Japanese people love to preserve and practice their traditional crafts. One such excellent technique is kintsugi (金継ぎ) or “golden joinery” that displays the essence of resilience and brings out the beauty in imperfections.
Also known as kintsukuroi (金繕い) or “golden repair”, this ancient Japanese practice is about joining the broken pieces of a pottery item together by using a precious metal, such as lacquer dusted with powdered gold, platinum, or silver. Instead of disguising the breakage lines, this technique highlights them, displaying the imperfections with pride. Every repaired piece with irregular patterns turns out unique and more beautiful than the original.
The Philosophy of Kintsugi Art
The idea behind kintsugi is to give a broken, discarded item a new lease of life and make it beautiful by refining its “scars”.
“Accepting Defects” Theory
Embracing the flaws and shortcomings is an essential part of the Japanese philosophy of wabi-sabi (侘寂). Wabi roughly translates to “rustic simplicity” and sabi means “taking pleasure in the imperfect.”
The teachings of wabi-sabi are about accepting the asymmetry of life by being open to both its good and bad parts. Human beings experience bad patches in their lives, and achieving perfection is not a realistic goal. Kintsugi crafts encourage people to celebrate defects, just like the wabi-sabi philosophy.
“No Mind” Theory
Christy Bartlett found a correlation between kintsugi and the Japanese philosophy mushin (無心) or “no mind” in her book Flickwerk: The Aesthetics of Mended Japanese Ceramics. This ideology is about being aware of your existence within a moment and having self-control and composure amid changing conditions.
Bartlett connects this need to accept change with kintsugi art’s practice of repair and proud display of the damage. Human beings are susceptible to changes, just like the ceramicware can crack or shatter, and they have to accept those ups and downs — something similar to mending a broken pottery item.
Kintsugi art can be described as a corporal expression of the spiritual teachings of mushin.
Where to Learn Kintsugi Art
Repairing broken ceramic pieces is a challenging crafting work that requires know-how, patience, skills, and specific materials. In Japan, you will find numerous kintsugi studios that offer training courses and workshops. These businesses employ a kintsugi master to ensure that the trainees get to learn the authentic techniques.
Some studios offer online courses too if you prefer remote learning. Enroll in such a program for a fee and learn the fantastic art form of restoring broken pottery.
You can even learn the basic techniques for free, thanks to numerous free videos on YouTube. There are kintsugi repair kits, containing real urushi lacquer, that you can use for simple DIY projects.
Types of Kintsugi Techniques
Among several styles of kintsugi art, the primary methods are:
Crack: This method involves applying lacquer or gold dust and resin to join a ceramic item’s broken parts with minimal overlap from the missing particles.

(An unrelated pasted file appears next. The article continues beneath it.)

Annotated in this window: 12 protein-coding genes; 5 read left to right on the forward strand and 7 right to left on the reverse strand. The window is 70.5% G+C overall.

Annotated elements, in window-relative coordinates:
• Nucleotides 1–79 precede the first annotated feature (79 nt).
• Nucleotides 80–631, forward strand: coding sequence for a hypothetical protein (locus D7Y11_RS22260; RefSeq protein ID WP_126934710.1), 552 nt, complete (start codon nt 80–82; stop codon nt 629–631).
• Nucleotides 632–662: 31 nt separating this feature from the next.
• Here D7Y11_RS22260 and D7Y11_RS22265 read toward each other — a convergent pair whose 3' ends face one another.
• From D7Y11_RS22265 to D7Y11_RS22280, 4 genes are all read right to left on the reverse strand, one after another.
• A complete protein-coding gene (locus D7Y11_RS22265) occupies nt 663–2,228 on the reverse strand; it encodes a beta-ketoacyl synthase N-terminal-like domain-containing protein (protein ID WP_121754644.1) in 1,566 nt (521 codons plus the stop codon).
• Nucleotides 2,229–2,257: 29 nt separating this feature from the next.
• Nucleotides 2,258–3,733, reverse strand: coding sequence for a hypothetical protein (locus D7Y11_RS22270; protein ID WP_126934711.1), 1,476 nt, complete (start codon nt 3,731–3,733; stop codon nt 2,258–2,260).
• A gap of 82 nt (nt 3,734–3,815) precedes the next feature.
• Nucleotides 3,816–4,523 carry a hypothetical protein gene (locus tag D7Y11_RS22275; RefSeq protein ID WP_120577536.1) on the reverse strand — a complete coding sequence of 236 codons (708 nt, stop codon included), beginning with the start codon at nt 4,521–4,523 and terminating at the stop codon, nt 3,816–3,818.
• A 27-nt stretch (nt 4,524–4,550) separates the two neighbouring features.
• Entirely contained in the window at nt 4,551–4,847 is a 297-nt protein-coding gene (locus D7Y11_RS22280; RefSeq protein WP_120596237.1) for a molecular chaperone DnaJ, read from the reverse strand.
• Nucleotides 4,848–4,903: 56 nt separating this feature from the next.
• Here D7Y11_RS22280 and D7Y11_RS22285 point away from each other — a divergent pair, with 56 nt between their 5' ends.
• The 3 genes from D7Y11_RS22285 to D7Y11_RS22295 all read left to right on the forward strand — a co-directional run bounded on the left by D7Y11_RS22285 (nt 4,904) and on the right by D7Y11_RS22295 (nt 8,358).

Piece: In this technique, the artist uses gold or a gold/lacquer compound to fill up a small missing part.
Joint call: This still uses the traditional precious metal lacquer for attaching the broken fragments together. Unlike the “piece” method, the missing shards here are replaced with a same-shaped but non-matching piece. Mending in this way creates a patchwork style.
To get hold of all these methods, you need to learn the crafting techniques from a kintsugi master.
The Impact of Kintsugi in Today’s Culture
Like many other Japanese cultural elements and art forms, kintsugi has also become successful in grabbing the attention of the rest of the world. The ongoing enthusiasm for ceramic pottery and all-round interest for hand-crafted items have further fueled the ardor for kintsugi art.
There is no denying that this crafting has its own fan base other than the mass interest in clay and ceramic art. A crop of modern artists has taken this mending process a step further, making it a medium for their innovative artistic expressions.
The contemporary work on kintsugi is mostly experimental that celebrates the spiritual meaning of this art form. Instead of focusing on what’s not there, modern artists focus on celebrating what is there and regenerating a discarded object through synthesis and repair.
Examples of Modern Kintsugi Art
Contemporary artists don’t always use traditional materials and methods but emphasize the principles of renovation by patching up. Some notable figures modernizing this art form are the Korean sculptor Yee Soo-Kyung and British artist Paul Scott.
Yee Soo-Kyung creates aesthetic sculptor pieces from discarded tableware, and she interprets this as one broken ceramic to find and rely on another broken piece. Scott also employs his own version of the kintsugi technique to create a collage of shattered ceramic parts.